I admire Shama Mitra Chenoy’s Shahjahanabad: A City of Delhi, 1638-1857, which is a study of life in Shahjahanabad over two centuries. Her thesis is that life in the Walled City was very cohesive--not like the British made it out to be. William Dalrymple’s The Last Mughal is a fine study of life around the 1857 Mutiny, much less academic than most other books of its kind.
I haven’t read much fiction set in Delhi, apart from Sagarika Ghose’s The Gin Drinkers and Aniruddha Bahal’s Bunker 13. I’m a bit surprised by the paucity of fiction, because Delhi can be so full of interesting stories for people to write about. One problem with Delhi might be that there isn’t an identifiable ethos--different pockets of the city have completely different cultures.
I wrote a book called The Life and Times of Altu Faltu a few years ago, a take-off on Delhi society--political skullduggery and social alliances--where the characters were all monkeys. But even I have a hard time getting my hands on that book today! I’ve recently written a story for older children titled The Battle for No. 19 (Puffin, 2007), about a group of children trapped in a house during the anti-Sikh riots of 1984.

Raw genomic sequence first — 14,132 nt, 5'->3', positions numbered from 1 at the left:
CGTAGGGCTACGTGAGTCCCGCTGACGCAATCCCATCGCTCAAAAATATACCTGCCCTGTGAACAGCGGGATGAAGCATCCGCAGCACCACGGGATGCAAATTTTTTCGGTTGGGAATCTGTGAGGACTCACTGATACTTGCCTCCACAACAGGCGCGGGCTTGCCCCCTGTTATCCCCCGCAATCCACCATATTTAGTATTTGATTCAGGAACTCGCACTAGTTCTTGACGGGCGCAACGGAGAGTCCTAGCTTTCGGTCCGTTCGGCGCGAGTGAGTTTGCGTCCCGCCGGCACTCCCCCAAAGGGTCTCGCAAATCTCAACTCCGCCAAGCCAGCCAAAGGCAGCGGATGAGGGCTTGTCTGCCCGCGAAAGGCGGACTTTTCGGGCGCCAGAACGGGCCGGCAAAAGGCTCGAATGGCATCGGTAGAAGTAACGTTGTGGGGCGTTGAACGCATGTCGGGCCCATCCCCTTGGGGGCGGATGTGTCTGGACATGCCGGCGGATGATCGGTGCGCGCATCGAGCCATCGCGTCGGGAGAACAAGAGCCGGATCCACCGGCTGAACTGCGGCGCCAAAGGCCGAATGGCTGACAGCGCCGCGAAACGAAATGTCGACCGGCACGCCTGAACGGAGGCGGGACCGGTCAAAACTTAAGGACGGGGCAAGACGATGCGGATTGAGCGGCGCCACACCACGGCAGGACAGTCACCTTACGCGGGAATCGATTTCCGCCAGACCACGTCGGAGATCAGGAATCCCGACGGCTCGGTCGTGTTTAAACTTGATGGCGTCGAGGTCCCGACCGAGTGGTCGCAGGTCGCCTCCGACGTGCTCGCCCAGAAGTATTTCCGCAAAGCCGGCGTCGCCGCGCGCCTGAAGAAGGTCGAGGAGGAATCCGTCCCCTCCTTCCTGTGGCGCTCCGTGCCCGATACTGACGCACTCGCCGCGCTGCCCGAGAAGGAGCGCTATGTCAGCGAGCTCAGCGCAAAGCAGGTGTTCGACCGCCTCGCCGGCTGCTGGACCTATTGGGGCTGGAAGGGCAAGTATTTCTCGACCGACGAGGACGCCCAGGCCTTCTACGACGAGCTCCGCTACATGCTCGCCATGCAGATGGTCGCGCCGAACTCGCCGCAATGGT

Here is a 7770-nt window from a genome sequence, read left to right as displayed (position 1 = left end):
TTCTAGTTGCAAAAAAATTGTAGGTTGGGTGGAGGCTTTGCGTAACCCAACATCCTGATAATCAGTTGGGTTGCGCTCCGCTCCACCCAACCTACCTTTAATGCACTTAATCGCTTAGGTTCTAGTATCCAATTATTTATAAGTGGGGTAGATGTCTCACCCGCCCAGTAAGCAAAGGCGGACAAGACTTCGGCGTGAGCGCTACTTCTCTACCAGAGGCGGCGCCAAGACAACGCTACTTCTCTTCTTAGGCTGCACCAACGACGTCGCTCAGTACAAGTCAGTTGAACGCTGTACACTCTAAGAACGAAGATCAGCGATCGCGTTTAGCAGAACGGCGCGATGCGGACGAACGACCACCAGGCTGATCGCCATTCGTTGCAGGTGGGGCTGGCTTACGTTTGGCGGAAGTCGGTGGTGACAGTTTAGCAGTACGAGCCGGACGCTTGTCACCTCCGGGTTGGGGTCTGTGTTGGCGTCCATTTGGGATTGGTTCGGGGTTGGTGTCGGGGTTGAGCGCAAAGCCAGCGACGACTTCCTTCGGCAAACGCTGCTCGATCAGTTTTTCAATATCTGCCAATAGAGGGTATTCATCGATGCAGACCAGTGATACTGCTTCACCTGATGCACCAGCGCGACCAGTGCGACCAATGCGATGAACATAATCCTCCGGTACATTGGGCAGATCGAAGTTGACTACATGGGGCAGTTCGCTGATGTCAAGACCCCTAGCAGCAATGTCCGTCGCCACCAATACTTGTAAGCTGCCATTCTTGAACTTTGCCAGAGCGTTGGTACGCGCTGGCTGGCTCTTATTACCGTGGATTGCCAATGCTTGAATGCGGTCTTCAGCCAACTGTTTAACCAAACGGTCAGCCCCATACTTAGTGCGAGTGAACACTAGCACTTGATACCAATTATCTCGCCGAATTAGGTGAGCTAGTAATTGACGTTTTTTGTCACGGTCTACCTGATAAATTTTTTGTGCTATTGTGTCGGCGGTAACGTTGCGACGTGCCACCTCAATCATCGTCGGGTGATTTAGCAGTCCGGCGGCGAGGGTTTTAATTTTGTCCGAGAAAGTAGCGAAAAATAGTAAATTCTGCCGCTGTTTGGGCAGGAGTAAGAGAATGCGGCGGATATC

Other mentions: The Millennium Book on New Delhi, edited by B.P. Singh and Pavan Varma, which is a collection of essays on different aspects of the city; and Delhi Between Two Empires by Narayani Gupta.
What I’d like to see
A Delhi that’s able to laugh at itself a bit more.
This article originally appeared in Delhi City Limits, January 2008
For in-depth, objective and more importantly balanced journalism, Click here to subscribe to Outlook Magazine